Florida received an A grade, but for homeowners, it’s far from insurance paradise. This is because of off-the-charts levels of litigation and exposure to hurricanes. Neither of these are picked up in the criteria used for grading in this report card. They are issues created by factors beyond regulation; it’s not possible to control epidemics of trial lawyers and bad weather that plague the state.
On the plus side, Florida picks up a good number of points for rate regulation. Unlike California, insurers can get rate increases easily when needed. Capitalization looks strong because of the disproportionately heavy impact of Citizens Property Insurance, which is well capitalized and is the 600-pound gorilla in the Florida market. And the verbiage in the statute about requirements for insurance commissioners is impressive. Specifically, Florida law requires commissioners to have five years of private sector experience in the insurance industry and five years of experience as senior examiner or employee in a state or federal regulatory agency overseeing the insurance industry. Both of these five-year periods must have come immediately preceding the person’s selection as commissioner.
Insurance Commissioners, Powerful Policymakers
More than many other government officials, insurance commissioners have enormous power to influence state policy directly. They are responsible for regulation and supervision of insurance in all 50 states; 11 of those states elect their commissioners.
States with commissioners who focus on sound, nonpartisan regulation develop reputations for excellence, independence and reliability in the support and guidance they provide to policyholders and insurers operating in those states. However, when regulators are elected, they may end up more beholden to industry stakeholders who they align with politically. Such potential politicization was one of the seven categories used to assign grades in this report.
It is, then, important to note the results from this past Election Day. Four incumbent insurance commissioners were up for reelection. In California (grade F), Georgia (C+), Kansas (B) and Oklahoma (B), all commissioners secured reelection. These four states, as well as every other state that elects commissioners, were given zero points in the politicization category. While they may have scored higher in other categories, it is worth nothing that less partisanship can lead to higher government efficiency and economic growth.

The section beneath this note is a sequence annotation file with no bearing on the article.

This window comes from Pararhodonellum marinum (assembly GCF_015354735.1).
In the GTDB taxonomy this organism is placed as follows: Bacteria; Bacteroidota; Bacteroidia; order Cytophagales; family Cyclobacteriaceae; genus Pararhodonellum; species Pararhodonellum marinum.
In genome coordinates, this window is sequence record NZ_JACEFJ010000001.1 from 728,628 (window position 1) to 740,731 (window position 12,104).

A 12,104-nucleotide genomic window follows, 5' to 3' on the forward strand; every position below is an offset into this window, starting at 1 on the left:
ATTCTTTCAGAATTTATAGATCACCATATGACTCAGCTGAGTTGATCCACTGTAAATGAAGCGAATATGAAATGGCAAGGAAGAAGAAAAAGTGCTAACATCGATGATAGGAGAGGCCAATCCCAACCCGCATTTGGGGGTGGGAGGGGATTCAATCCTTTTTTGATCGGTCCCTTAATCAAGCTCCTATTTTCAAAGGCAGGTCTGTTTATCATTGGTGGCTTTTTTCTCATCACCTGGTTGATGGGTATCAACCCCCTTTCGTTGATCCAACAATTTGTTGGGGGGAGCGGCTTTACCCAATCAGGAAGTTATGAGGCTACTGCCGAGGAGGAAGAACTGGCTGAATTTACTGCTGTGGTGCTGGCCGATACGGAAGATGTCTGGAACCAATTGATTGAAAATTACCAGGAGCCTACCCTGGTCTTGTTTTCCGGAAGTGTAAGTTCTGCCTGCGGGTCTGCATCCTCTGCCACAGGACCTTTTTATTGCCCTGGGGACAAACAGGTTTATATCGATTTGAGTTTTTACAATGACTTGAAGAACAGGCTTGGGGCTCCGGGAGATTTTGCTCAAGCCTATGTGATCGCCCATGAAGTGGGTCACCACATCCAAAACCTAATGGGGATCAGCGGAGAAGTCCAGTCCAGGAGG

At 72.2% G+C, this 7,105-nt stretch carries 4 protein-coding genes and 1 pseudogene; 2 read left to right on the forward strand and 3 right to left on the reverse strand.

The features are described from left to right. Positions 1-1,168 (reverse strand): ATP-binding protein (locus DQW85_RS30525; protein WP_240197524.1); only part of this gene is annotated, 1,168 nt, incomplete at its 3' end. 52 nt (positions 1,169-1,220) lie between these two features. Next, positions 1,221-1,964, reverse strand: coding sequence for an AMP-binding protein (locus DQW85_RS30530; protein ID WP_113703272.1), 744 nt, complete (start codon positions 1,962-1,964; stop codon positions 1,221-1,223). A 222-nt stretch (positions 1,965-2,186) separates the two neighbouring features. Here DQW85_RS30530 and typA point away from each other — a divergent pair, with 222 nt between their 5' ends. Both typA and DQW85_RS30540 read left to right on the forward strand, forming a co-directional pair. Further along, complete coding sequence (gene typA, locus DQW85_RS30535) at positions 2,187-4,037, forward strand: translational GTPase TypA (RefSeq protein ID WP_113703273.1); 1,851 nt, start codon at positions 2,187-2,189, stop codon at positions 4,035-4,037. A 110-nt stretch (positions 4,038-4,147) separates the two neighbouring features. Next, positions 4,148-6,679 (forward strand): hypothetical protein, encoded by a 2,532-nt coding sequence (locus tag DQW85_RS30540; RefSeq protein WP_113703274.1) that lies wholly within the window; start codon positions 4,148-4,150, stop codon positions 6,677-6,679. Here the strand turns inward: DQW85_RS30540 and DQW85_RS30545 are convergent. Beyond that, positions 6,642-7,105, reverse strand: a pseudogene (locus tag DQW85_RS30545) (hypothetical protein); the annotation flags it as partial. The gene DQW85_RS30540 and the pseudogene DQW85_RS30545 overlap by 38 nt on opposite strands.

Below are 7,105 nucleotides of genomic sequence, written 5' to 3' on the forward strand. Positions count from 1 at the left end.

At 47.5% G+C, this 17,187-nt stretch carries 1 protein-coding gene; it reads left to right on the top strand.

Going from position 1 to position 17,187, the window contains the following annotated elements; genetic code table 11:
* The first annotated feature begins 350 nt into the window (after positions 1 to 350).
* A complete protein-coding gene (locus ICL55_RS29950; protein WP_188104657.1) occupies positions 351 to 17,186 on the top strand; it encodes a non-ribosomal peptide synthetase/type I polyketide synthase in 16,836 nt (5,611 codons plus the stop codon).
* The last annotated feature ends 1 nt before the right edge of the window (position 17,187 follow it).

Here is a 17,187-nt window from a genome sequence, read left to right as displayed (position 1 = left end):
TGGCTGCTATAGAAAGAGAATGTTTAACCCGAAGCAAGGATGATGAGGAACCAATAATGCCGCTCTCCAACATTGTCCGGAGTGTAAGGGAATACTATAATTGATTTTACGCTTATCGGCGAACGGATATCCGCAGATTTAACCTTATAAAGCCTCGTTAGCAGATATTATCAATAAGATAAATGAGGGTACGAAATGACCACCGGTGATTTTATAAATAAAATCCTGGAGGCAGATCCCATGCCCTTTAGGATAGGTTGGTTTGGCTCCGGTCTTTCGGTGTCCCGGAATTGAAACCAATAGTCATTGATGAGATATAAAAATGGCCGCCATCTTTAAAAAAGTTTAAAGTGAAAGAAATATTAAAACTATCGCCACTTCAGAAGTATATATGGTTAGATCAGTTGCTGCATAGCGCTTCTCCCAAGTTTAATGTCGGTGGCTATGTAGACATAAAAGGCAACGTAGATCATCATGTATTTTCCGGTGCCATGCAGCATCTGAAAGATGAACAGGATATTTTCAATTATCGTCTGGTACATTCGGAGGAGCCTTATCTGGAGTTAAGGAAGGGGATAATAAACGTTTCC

The result in California may come as a surprise given the state’s overall letter grade. However, Insurance Commissioner Ricardo Lara, a Democrat, refused to approve a rate increase requested by insurers, making him popular among Californians who believe he is standing up to insurance companies. The reality, however, is that California is no stranger to natural disasters—wildfires, heavy rains and mudslides have plagued the state in recent years. Insurance rates must reflect the real risk of living so close to dangers such as these.
Previous Insurance Regulation Report Cards
2020 Insurance Regulation Report Card
2019 Insurance Regulation Report Card
2018 Insurance Regulation Report Card
2017 Insurance Regulation Report Card
2016 Insurance Regulation Report Card
2015 Insurance Regulation Report Card
2014 Insurance Regulation Report Card
2013 Insurance Regulation Report Card
2012 Insurance Regulation Report Card
About the R Street Institute
As a free-market, free-enterprise public policy organization, the R Street Institute favors competitive markets over markets with regulatory overreach and excessive or redundant regulation. To that end, our motto is “Free markets. Real solutions.”